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Dark of the moon

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I’m evil, they say. I’m pretty sure you heard it – from Mycroft, most likely. As if Mycroft were trustworthy. Do you believe everything he says? Because I have news for you. He might be powerful, and he might (might…like, I’m 90% sure) not be a serial killer, but it doesn’t mean that you should just believe anything he says.

You’re about to retort every villain believes himself – or herself, in my case – the hero of their own story, and you wouldn’t be wrong. But before passing judgment, consider this. Have you met my brothers?

Antarctica, the British government, hoarding power in secret like dragons hoard gold, aka Mr. Caring Is Not An Advantage. The Junkie, courting death and danger a little too close (yes, yes, I know… the world’s only consulting detective; seriously, my brother can be such a diva). The Consulting Criminal. Ooh – surprised to see Jim here? Well, no matter what some people think, I'm not going to disown him. You’ll see how he’s involved in our mess – rather more intimately than you’ve been led to believe, I bet.

No, I’m not saying they’re worse than I am. Truly, we all try to do our best. But there’s something you should know – something that happened earlier than Redbeard’s  (Victor’s?) demise. Something that might help you figure out how we turned out like this. Because, you see, when all the siblings are more than a little damaged – when all the sheep are varying degrees of black – you might want to look deeper. Wonder why not one of us is even close to ‘normal’, or – who cares about normal, really – ‘happy’, no matter how well adjusted they claim to be. Wouldn’t that be nice? To just be happy? …So I’ve been told, at least.  

But never mind that. Feelings are not my strong suit. Never have been. I wonder if I could have been better if things were different, but to be honest, probably not. After all, Mummy is smart. She handpicked us for a reason…and that reason was that we conformed to her intended pattern.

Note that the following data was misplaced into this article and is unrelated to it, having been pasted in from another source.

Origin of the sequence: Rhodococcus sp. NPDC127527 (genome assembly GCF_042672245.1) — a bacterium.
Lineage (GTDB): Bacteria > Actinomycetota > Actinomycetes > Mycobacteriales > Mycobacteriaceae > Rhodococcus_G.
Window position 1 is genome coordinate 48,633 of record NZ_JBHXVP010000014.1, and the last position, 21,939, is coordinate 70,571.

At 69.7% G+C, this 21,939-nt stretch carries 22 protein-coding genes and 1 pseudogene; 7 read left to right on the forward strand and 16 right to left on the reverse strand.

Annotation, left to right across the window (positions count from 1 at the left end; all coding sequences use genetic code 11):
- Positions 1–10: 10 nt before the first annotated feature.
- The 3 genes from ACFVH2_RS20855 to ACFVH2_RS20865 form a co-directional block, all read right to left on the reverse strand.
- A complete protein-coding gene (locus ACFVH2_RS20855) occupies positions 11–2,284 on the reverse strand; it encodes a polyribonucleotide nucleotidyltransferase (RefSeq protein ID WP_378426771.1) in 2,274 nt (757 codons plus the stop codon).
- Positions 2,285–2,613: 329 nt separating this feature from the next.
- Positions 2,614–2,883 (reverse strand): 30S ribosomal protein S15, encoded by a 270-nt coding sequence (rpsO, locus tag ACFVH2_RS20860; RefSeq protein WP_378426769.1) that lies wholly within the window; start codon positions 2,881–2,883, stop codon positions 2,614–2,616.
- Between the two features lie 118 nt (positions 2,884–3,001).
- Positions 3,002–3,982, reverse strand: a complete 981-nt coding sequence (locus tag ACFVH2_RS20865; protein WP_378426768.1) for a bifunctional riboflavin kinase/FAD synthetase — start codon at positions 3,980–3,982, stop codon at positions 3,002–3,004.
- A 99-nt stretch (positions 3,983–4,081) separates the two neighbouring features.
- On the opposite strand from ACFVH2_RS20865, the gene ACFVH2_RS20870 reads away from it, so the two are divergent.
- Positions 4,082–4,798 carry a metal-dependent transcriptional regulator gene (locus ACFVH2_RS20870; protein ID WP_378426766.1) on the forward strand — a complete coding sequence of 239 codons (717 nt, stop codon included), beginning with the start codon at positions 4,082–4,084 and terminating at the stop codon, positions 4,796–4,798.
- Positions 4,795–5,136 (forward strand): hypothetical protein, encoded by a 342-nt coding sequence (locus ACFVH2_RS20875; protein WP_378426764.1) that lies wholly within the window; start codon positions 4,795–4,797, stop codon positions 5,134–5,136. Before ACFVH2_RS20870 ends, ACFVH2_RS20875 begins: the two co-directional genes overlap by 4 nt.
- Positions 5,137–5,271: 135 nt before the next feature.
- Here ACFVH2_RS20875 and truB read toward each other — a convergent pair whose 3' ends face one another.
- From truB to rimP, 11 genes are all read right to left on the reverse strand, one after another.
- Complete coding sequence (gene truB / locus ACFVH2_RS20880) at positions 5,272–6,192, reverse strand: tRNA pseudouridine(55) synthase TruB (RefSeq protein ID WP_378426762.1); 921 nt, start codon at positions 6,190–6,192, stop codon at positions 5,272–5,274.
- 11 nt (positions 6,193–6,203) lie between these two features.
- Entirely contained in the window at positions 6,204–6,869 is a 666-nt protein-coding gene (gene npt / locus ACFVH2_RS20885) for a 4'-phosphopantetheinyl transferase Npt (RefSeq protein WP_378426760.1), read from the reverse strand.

Oh come on, don’t tell me you’re surprised now! I know most people are idiots, but when all the kids are insane, even the most wilfully blind person should start to wonder if there’s something wrong with the parents.

First hypothesis would be a possible genetic defect, I suppose. But in the nature vs. nurture debate, we’re evidence for nurture being the one that really fucks you up. Because, you see, we call them Mummy and Daddy (and believe me, you don’t want to upset Mummy by messing that up), but we’re not actually related to them. Or each other, for that matter. Well, but for Sherlock – a bit. I suppose that’s why he’s always been their favourite. Otherwise he’d have been abandoned in a skip long ago – and unlike Jim, he wouldn’t have been able to get himself out of it and on to form an empire, I suspect. But I might be a bit bitter about it.

 Now close that mouth, dearie, it’s unbecoming. I know perfectly how good they are at acting like they’re an ordinary couple, whose highest priority is finding the tickets for the latest musical, or baking sweets for Christmas dinner. Been there done that…and if all of us kids have Bafta-worthy acting talent it’s because we learned from the best. It’s not like you should be that shocked. Have you seen Ted Bundy? Sweetest, most helpful young man in town, volunteering for a suicide hotline. All of us survived, so I guess that I don’t have much room to complain, do I?          

It was for our own good anyway, or so daddy said. I actually sat down at his feet, in that creamy jumper that’s the only thing I had from my previous life, and asked him. Oh, and about that old jumper…I get cold easily, so I’d been allowed to keep it. Most of us weren’t so lucky – nothing at all to remember our birth families by, but what they held in the respective mind palaces. I suppose it’s true what they say, that with time parents mellow out and learn to pick their battles, isn’t it? Or it’s just because it was such an ordinary garment that anyone might have picked it, not distinctive at all? Or both?

I was a little above six, and there was so much grumbling – it was obvious than one of us would be disowned (and none of us were entirely sure it wouldn’t mean murder, at the time). So, between lessons, I looked up to daddy (who was the most patient of the two) and just asked why they took us, if we were too much of a trouble. After all, it’s not like we’d asked to be kidnapped (but even at six, I was smart enough not to voice this last thought).